Notice is hereby given of the National Institutes of Health (NIH) “NIH Consensus Development Conference on Inhaled Nitric Oxide Therapy for Premature Infants” to be held October 27-29, 2010, in the NIH Natcher Conference Center, 45 Center Drive, Bethesda, Maryland 20892. The conference will begin at 8:30 a.m. on October 27 and 28, and at 9 a.m. on October 29, and will be open to the public.
Infants born before the 37th week of pregnancy are said to be “premature” or “preterm” and face increased risk for a variety of complications. Babies born before the 28th week of pregnancy—more than 30,000 per year in the United States—are particularly vulnerable to breathing problems such as respiratory distress syndrome and respiratory failure due to their underdeveloped lungs. These infants often need respiratory support in the first days and weeks after birth. Those premature infants who still require supplemental oxygen 36 weeks after conception are diagnosed with bronchopulmonary dysplasia, which places them at greater risk for death or problems with long-term lung health, brain development, and brain function.
Nitric oxide is a chemical compound in gas form that is sometimes used to treat infants with severe breathing problems. Inhaled nitric oxide therapy was approved by the U.S. Food and Drug Administration in 2000 to treat term and near-term infants (born after the 33rd week of pregnancy) with respiratory failure. Inhaled nitric oxide therapy is typically administered in the neonatal intensive care unit using a device that delivers the drug in constant concentrations. It acts as a pulmonary vasodilator, widening the opening of blood vessels in the lungs. In term and near-term infants, use of this therapy may shorten the length of time respiratory support is required, thereby reducing progression to bronchopulmonary dysplasia and improving long-term lung health and brain development and function.
Since its approval, researchers have examined expanding the use of inhaled nitric oxide therapy to treat premature babies born at less than 34 weeks' gestation. Studies to evaluate its safety and efficacy for these infants have had mixed results in terms of key outcomes. Thus, the potential benefits and harms of its use for premature infants with varying degrees of respiratory illness are not completely understood.
To advance understanding of these important issues, the Eunice Kennedy Shriver National Institute of Child Health and Human Development and the Office of Medical Applications of Research of the NIH will convene a Consensus Development Conference from October 27-29, 2010. The conference will address the following key questions:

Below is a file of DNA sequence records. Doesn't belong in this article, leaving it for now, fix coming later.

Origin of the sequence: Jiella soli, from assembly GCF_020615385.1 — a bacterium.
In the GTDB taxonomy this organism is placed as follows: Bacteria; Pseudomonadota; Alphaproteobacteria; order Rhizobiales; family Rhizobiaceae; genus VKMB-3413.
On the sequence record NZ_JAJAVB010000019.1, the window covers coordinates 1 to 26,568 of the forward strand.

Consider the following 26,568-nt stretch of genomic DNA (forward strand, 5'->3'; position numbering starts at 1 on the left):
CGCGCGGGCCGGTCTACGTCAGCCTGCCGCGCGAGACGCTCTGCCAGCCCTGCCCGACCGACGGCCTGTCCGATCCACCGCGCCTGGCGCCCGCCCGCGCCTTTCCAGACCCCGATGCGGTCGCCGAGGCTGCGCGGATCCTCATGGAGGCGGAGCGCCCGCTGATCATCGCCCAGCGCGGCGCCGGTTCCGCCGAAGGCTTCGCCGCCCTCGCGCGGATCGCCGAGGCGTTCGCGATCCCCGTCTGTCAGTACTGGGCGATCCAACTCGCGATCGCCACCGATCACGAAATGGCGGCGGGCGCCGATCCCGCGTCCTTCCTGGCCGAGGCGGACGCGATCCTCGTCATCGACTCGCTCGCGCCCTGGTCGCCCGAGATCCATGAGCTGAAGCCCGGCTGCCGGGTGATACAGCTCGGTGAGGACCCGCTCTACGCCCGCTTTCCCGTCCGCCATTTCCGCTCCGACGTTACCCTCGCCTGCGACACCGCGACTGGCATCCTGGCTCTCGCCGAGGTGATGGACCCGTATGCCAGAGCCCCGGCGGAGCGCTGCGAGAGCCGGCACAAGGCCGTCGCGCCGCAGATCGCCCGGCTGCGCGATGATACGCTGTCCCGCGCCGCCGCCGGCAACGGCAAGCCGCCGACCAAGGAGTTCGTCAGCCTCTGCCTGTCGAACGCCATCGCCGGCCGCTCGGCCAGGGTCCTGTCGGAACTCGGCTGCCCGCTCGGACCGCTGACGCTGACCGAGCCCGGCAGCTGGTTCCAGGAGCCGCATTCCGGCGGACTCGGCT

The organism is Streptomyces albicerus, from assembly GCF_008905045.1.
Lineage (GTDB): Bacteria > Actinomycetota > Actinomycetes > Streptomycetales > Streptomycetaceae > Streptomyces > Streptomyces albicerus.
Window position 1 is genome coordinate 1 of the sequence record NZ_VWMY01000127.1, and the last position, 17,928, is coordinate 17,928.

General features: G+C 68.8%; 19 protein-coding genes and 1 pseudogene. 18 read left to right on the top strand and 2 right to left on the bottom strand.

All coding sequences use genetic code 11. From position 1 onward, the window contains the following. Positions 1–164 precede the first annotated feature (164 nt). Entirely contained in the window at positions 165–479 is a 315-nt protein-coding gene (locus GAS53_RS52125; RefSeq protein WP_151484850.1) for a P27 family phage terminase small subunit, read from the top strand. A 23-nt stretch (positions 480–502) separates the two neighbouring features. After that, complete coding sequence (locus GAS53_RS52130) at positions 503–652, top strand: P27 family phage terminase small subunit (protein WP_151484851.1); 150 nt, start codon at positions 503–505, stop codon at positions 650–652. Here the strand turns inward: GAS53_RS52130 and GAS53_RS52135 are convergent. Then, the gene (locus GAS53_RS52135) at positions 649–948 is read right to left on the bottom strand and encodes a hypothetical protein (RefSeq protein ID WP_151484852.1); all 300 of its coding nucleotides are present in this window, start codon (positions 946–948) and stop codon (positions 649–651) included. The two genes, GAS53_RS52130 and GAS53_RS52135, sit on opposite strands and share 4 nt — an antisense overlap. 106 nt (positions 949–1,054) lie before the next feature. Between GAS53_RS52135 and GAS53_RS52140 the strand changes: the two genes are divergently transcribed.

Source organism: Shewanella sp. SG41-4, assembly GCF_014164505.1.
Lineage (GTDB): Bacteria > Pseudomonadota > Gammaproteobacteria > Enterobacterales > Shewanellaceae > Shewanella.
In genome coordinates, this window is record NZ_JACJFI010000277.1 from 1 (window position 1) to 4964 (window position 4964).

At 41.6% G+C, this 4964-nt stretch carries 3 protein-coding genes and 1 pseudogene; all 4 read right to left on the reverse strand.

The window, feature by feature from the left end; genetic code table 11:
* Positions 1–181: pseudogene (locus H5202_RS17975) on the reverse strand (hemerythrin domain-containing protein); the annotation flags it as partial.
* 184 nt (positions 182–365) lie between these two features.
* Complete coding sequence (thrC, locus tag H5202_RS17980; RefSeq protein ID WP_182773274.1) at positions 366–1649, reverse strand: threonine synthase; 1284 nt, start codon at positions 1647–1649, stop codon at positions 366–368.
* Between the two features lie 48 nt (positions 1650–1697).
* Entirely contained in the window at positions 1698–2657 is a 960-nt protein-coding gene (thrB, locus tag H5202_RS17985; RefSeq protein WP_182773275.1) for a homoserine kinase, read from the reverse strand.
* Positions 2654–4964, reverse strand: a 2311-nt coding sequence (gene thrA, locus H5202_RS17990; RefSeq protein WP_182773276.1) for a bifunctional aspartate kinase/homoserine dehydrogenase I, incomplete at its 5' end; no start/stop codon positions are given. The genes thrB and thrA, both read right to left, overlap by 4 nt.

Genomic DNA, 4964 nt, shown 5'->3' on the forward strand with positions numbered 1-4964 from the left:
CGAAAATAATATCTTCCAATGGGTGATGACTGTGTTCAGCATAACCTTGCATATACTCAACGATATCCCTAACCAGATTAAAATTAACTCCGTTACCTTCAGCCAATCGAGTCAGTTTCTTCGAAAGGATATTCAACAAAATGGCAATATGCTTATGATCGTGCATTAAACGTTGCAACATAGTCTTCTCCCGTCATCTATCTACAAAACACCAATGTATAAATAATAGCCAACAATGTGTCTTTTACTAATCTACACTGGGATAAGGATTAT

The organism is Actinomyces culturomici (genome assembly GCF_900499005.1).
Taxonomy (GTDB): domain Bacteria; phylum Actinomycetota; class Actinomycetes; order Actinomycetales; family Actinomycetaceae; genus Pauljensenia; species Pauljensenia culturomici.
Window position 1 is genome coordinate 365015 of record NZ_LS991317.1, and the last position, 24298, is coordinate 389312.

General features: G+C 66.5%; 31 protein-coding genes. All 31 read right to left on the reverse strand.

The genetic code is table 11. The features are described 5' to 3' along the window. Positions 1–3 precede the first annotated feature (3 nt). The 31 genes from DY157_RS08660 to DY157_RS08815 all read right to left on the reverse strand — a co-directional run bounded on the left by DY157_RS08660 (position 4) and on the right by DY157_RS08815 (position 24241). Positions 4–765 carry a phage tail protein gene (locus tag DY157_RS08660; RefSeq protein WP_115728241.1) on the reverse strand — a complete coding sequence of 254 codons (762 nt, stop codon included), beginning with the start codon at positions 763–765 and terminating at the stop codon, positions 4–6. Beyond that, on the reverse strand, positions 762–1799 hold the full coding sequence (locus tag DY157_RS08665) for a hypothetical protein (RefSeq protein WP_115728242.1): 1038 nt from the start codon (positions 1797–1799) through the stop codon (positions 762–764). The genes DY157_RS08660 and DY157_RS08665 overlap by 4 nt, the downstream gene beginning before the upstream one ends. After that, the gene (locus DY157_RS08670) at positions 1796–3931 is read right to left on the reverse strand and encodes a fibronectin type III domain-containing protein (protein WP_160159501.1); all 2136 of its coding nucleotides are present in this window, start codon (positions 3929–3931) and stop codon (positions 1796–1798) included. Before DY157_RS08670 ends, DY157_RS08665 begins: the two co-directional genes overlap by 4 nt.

- Does inhaled nitric oxide therapy increase survival and/or reduce the occurrence or severity of bronchopulmonary dysplasia among premature infants who receive respiratory support?
- Are there short-term risks of inhaled nitric oxide therapy among premature infants who receive respiratory support?
- Are there effects of inhaled nitric oxide therapy on long-term pulmonary and/or neurodevelopmental outcomes among premature infants who receive respiratory support?
- Does the effect of inhaled nitric oxide therapy on bronchopulmonary dysplasia and/or death or neurodevelopmental impairment vary across subpopulations of premature infants?
- Does the effect of inhaled nitric oxide therapy on bronchopulmonary dysplasia and/or death or neurodevelopmental impairment vary by timing of initiation, mode of delivery, dose and duration, or concurrent therapies?
- What are the future research directions needed to better understand the risks, benefits, and alternatives to nitric oxide therapy for premature infants who receive respiratory support?
An impartial, independent panel will be charged with reviewing the available published literature in advance of the conference, including a systematic literature review commissioned through the Agency for Healthcare Research and Quality. The first day and a half of the conference will consist of presentations by expert researchers and practitioners and open public discussions. On Friday, October 29, the panel will present a statement of its collective assessment of the evidence to answer each of the questions above. The panel will also hold a press telebriefing to address questions from the media. The draft statement will be published online later that day, and the final version will be released approximately six weeks later. The primary sponsors of this meeting are the NIH Eunice Kennedy Shriver National Institute of Child Health and Human Development and the NIH Office of Medical Applications of Research.
Advance information about the conference and conference registration materials may be obtained from the NIH Consensus Development Program Information Center by calling 888-644-2667 or by sending e-mail to firstname.lastname@example.org. The Information Center's mailing address is P.O. Box 2577, Kensington, Maryland 20891. Registration information is also available on the NIH Consensus Development Program Web site at http://consensus.nih.gov.
The NIH has instituted security measures to ensure the safety of NIH employees and property. All visitors must be prepared to show a photo ID upon request. Visitors may be required to pass through a metal detector and have bags, backpacks, or purses inspected or x-rayed as they enter NIH buildings. For more information about the security measures at NIH, please visit the Web site at http://www.nih.gov/about/visitorsecurity.htm.Start Signature
Dated: July 19, 2010.
Francis S. Collins,
Director, National Institutes of Health.
[FR Doc. 2010-18216 Filed 7-23-10; 8:45 am]
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